After a wave of overdose deaths, Toronto public health officials are scrambling to open interim supervised drug-use sites, including one in a harm-reduction clinic near Yonge-Dundas Square that could be operating within days.
The move, announced by the city's medical officer of health on Monday, comes after volunteer front-line workers and activists set up a controversial pop-up supervised drug-use site in an east-end park. The group, calling itself the Toronto Harm Reduction Alliance, says the city has been dragging its feet in responding to the opioid crisis.
Mayor John Tory and public-health officials have pledged to step up their efforts in recent days as reports of deaths from opioid overdoses made headlines, promising to speed up work on its planned three supervised sites. The sites will allow drug users to shoot up in the presence of a nurse, and the anti-overdose drug naloxone will be on hand in case something goes wrong.
On Monday, Eileen de Villa, the city's medical officer of health, told reporters officials are still working as quickly as they can to get the three permanent sites ready to open this fall. But she said they now hope to open interim sites at the three clinics – The Works at Yonge-Dundas Square, the South Riverdale Community Health Centre and the Queen West Central Toronto Community Health Centre – as soon as possible.
Officials say an interim site at The Works, Toronto Public Health's own clinic, should be ready within a week. It was not clear how soon those at the two independent health centres would open. Dr. de Villa defended the time it was taking the city to open its supervised drug-use sites, saying the clinics need to be retrofitted to ensure safety for both patients and staff.
Unlike the activists running the pop-up tents, who reached a deal for police to take a hands-off approach, the city's temporary sites will operate with the same legal exemptions granted by Ottawa for the permanent sites.
The announcement came after a conference call on Monday morning involving public-health officials, police, Mr. Tory and councillor Joe Cressy, chair of the Toronto drug strategy implementation panel and a champion of supervised drug-use sites.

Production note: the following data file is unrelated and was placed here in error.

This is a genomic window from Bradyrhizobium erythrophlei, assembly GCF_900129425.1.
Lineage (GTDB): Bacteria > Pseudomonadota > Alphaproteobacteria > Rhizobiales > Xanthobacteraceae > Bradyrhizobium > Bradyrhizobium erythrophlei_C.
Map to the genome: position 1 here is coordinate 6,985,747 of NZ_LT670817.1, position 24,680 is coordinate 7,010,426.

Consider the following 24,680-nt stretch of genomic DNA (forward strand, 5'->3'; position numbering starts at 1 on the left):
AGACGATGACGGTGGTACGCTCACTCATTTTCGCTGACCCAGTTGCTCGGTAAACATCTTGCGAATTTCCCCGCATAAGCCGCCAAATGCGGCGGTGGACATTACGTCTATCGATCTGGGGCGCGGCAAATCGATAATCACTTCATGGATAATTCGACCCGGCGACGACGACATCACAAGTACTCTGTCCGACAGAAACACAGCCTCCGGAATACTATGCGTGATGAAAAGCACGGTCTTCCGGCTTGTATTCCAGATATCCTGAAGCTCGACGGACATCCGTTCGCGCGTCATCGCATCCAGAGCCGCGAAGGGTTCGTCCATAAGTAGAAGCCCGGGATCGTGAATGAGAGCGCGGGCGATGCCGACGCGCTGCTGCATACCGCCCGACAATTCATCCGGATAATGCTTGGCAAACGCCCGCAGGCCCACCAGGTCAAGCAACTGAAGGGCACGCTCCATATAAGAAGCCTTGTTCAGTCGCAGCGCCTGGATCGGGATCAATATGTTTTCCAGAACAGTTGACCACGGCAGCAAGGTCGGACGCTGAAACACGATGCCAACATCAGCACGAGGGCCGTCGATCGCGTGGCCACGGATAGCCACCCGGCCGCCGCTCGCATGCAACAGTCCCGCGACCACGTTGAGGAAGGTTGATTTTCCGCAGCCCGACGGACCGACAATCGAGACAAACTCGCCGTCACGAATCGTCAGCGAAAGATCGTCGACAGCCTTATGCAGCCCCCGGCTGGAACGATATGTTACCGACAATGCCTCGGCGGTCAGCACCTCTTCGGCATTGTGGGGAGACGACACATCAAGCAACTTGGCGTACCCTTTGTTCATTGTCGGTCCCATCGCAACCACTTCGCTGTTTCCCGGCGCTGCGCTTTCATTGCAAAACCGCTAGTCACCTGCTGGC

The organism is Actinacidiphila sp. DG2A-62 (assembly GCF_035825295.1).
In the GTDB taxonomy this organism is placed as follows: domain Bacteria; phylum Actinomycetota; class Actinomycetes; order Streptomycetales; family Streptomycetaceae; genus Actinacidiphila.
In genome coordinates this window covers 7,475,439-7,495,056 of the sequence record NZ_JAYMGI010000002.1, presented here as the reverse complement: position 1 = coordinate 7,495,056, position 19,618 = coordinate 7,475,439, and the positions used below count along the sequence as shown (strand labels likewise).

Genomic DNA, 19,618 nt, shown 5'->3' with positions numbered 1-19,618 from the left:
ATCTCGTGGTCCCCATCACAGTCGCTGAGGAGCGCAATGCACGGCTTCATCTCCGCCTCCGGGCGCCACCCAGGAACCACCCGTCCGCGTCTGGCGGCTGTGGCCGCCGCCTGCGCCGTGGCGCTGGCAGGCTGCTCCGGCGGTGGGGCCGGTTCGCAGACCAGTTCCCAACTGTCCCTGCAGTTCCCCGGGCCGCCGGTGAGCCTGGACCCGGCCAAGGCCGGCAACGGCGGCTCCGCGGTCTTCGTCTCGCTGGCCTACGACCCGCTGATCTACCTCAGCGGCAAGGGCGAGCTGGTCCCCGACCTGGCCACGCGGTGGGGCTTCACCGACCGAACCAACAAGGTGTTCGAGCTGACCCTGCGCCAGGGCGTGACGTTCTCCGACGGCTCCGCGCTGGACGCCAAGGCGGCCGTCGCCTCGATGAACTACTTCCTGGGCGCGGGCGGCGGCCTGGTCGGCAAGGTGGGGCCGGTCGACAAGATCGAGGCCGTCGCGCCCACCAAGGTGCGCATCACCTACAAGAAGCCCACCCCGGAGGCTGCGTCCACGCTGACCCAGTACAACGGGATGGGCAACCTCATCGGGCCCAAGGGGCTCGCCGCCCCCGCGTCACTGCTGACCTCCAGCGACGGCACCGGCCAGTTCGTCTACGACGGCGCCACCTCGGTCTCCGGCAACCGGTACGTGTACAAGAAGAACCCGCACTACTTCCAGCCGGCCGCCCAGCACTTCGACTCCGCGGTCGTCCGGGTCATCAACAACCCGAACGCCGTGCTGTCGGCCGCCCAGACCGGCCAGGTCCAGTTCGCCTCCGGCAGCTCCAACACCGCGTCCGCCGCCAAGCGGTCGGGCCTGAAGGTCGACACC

Mr. Cressy said the permanent sites would be open already if it had not taken nine months for federal and provincial approvals and funding, which came through in June.
"I understand that for some activists, they sought to fill a void. And while the city cannot break the law to fill that void, I can't blame the activists for stepping in," Mr. Cressy said. "… The long-term solution is not to have unsanctioned sites in parks, but adequate and sustainable and funded sites throughout the city."
Mr. Tory said he had spoken with the provincial and federal governments on Monday and issued a statement saying opening the interim sites was the right thing to do: "Every overdose death in our city is a tragedy and is preventable."
The unsanctioned pop-up site in Moss Park, at Queen Street East and Sherbourne Street, is in a neighbourhood well known for drug use and homelessness. At about 5 p.m. on Monday, it was devoid of drug users, as TV reporters interviewed organizers and a half-dozen news trucks lined Queen Street.
But over the weekend, about 40 people used drugs here, activists said. One man had an overdose on Sunday night, they said, but was revived with naloxone even before paramedics arrived.
Activists running the site say they have not decided whether to shut down when the city opens its interim locations. Organizer Zoe Dodd, a harm-reduction worker with the South Riverdale Community Health Centre, said all three levels of government have dropped the ball responding to the opioid crisis.
Legal pop-up sites, or even mobile supervised drug-use services that can visit different neighbourhoods, must also become part of the plan, she said.
"Over a year and a half ago, I said we were living in hell," Ms. Dodd said. "… I just feel like we've been abandoned by politicians."